Any child with a family history of FA is at risk for developing the condition. However, Ashkenazi Jews and Afrikaners are much more likely than others to carry the recessive gene. Ashkenazi Jews are people of Eastern European Jewish descent, and Afrikaners are South Africans descended from Dutchmen who colonized South Africa in the 17th century.

One of the initial steps of diagnosis is investigating your family history. Since a recessive gene causes FA, parents might not be aware that they’re carriers. Your doctor will look for a history of family illnesses such as anemia, digestive disorders, and immune problems.

The methods used to conduct a genetic diagnosis of FA vary. A chromosome breakage test can be conducted using either skin cells or blood. A chemical will be combined with the cells. The cells’ chromosomes are analyzed under the microscope. The chromosomes of a person with FA will have very distinctive breakage.

Cytometric flow analysis, or flow cytometry, will analyze skin cells by mixing them with chemicals. If your cells react to the chemicals, it means that you likely have FA.

Mutation screening consists of using a skin cell sample to look for any defects in the 19 known genes associated with FA.

Women who have a family history of FA should undergo genetic testing of their unborn baby. This can be done through amniocentesis and chorionic villus sampling (CVS).

In amniocentesis, a doctor uses a needle to remove fluid from the amniotic sac that contains the unborn baby. The fluid is tested for the presence of FA genes.

CVS involves inserting a tube through the vagina and cervix and using the tube to take tissue samples of the placenta. The tissue samples are then tested for the recessive FA gene. Chromosome breakage studies can also be performed using CVS.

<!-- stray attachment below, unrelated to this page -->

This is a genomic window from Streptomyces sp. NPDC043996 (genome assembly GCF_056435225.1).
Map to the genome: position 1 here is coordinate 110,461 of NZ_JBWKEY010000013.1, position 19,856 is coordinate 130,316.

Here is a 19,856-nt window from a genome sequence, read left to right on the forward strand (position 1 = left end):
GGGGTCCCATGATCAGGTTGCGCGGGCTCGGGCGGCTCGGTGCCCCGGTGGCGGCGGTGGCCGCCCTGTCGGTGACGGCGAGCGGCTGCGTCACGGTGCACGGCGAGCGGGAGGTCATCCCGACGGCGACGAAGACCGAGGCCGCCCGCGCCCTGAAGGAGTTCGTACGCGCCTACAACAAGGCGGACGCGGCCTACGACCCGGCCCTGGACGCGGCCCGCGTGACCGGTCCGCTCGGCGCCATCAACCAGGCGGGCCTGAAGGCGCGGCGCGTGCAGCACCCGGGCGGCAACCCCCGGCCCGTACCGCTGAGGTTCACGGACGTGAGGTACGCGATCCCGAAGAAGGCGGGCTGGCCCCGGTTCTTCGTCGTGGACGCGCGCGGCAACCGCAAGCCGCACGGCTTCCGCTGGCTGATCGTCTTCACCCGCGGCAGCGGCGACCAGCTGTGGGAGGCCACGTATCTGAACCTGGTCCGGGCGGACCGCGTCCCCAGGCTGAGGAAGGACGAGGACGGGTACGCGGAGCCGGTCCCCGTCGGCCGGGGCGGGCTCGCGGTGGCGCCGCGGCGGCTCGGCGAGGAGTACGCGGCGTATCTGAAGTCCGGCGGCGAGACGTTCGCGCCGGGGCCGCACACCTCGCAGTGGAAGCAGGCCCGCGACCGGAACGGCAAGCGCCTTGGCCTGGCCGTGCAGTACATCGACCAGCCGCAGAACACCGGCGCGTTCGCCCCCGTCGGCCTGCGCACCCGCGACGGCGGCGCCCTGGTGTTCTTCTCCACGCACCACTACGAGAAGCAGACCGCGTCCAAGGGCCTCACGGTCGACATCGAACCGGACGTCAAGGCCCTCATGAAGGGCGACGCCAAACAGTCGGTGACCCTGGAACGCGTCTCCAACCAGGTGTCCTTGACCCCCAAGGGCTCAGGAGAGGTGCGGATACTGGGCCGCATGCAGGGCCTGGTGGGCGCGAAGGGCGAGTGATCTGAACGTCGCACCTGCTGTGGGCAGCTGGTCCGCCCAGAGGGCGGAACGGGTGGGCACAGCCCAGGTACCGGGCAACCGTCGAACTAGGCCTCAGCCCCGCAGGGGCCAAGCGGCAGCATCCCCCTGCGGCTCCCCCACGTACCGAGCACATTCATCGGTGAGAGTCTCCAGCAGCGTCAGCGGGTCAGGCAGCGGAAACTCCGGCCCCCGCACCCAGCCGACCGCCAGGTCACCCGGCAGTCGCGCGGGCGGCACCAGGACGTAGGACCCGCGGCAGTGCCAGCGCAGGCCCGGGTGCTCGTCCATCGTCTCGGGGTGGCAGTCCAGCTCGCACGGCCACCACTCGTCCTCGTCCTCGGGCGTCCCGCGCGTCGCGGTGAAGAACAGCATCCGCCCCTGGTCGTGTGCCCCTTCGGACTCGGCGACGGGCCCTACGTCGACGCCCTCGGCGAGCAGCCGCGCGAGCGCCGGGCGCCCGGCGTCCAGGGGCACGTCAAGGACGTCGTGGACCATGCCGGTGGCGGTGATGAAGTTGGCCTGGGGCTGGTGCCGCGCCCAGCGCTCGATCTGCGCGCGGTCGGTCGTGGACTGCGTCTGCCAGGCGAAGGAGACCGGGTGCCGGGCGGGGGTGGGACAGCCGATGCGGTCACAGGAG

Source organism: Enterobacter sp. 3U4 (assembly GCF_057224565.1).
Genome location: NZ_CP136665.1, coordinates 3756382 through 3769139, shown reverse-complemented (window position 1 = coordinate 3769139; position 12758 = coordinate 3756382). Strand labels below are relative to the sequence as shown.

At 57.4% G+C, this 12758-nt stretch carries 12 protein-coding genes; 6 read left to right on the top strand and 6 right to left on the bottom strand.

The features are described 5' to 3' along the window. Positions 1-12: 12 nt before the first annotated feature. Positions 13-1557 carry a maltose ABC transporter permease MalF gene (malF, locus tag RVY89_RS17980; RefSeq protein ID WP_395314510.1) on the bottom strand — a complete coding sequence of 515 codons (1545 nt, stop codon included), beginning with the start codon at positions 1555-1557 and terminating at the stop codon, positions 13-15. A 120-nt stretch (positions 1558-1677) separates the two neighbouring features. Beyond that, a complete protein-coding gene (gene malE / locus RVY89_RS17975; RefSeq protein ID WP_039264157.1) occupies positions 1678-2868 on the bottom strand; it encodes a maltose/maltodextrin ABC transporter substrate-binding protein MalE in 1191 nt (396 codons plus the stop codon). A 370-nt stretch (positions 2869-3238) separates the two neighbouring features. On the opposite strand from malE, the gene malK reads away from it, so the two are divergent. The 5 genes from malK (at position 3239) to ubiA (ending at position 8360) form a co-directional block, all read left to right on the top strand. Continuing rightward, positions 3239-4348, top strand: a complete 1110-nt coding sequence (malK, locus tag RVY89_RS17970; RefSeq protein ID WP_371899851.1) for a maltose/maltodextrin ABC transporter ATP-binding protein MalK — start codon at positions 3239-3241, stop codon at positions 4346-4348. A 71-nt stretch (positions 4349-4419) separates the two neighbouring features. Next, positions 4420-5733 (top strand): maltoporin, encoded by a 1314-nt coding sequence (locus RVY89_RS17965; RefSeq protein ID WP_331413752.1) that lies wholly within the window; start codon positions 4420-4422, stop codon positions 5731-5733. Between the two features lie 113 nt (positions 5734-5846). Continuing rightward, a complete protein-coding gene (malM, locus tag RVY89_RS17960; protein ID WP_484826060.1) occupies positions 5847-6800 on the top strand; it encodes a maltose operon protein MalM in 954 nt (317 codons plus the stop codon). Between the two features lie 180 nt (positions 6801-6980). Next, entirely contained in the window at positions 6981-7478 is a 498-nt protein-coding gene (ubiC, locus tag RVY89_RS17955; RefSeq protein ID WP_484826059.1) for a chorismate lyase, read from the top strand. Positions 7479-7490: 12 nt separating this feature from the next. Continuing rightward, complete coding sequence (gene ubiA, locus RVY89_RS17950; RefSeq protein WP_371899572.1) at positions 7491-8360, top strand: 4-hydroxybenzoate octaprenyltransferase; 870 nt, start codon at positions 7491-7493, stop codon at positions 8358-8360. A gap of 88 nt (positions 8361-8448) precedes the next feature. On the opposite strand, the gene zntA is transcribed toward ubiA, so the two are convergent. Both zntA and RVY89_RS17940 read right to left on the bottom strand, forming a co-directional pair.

If your child tests positive for the FA gene, they’ll be monitored for other signs of the condition. If your child is born with birth defects, their doctor will confirm an FA diagnosis with genetic testing.

FA is a genetic disease, and there’s no cure available. However, the symptoms of FA can be treated. Treatments for FA vary based on the seriousness of the condition and the age of the person affected.

Addressing anemia and other symptoms is the main focus of FA treatment. It’s useful to consider short-term and long-term treatment strategies.

Short-Term Treatments

Short-term treatment methods for FA can include:

  • regular blood count checks to track the severity of the condition
  • a yearly bone marrow test
  • cancer or tumor screening
  • antibiotics for any infections
  • blood transfusions to increase the blood cell count

Long-Term Treatment

The goal of long-term treatment for FA is to improve quality of life and extend the lifespan of people who have this condition. Androgen therapy uses male hormones on an ongoing basis to increase the long-term production of blood cells. Man-made or naturally occurring growth substances can help your body make more blood cells. Surgery may be able to correct birth defects that occur in the arms, thumbs, hips, and other body parts.

Blood and Marrow Stem Cell Transplants

During a blood and marrow stem cell transplant, stem cells are taken from a healthy donor to replace the abnormal ones. The donor is usually a family member. Your bone marrow is destroyed using radiation or chemotherapy. Then, the new healthy marrow cells are injected into your bone, where they’ll grow and produce normal, healthy marrow and blood cells.

FA is a serious, life-threatening disease. This condition used to cause a lower life expectancy, but improvements in blood and bone marrow stem cell transplants have increased the odds of a longer life.

People with this condition and parents of children with this condition may find it helpful to meet with support groups. The disease can be a challenge for both the person with FA and their family members.